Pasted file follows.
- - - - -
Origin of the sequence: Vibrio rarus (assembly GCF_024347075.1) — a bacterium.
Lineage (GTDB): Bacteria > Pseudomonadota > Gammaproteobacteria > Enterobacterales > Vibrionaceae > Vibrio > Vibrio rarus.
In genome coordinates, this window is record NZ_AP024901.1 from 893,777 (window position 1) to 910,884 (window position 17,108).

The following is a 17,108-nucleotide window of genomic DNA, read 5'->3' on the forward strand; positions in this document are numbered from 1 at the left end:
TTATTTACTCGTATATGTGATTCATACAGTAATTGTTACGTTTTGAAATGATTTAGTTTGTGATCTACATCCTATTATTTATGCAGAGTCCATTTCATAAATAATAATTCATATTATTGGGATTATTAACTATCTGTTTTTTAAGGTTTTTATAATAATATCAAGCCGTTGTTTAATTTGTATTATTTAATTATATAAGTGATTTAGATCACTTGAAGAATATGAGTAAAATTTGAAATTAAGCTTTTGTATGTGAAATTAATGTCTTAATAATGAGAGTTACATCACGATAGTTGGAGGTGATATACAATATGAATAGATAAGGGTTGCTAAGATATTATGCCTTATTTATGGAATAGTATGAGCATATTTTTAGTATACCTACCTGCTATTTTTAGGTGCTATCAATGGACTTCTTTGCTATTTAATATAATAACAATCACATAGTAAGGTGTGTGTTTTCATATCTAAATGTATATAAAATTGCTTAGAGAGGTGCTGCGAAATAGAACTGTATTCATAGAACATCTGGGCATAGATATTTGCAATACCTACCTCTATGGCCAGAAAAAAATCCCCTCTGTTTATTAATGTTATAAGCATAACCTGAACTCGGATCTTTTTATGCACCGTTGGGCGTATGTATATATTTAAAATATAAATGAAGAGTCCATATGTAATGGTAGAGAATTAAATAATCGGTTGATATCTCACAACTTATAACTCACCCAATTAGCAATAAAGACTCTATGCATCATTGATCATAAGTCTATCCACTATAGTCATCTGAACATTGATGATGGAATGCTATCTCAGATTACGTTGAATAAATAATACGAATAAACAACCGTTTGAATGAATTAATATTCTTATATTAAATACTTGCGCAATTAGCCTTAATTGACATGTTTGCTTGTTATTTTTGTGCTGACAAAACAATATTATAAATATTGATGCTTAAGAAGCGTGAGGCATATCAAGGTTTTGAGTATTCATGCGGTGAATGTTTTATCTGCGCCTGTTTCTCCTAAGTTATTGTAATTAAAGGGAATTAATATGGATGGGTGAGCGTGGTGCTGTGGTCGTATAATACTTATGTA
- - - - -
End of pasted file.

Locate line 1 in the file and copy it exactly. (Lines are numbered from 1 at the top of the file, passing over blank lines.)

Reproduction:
Origin of the sequence: Vibrio rarus (assembly GCF_024347075.1) — a bacterium.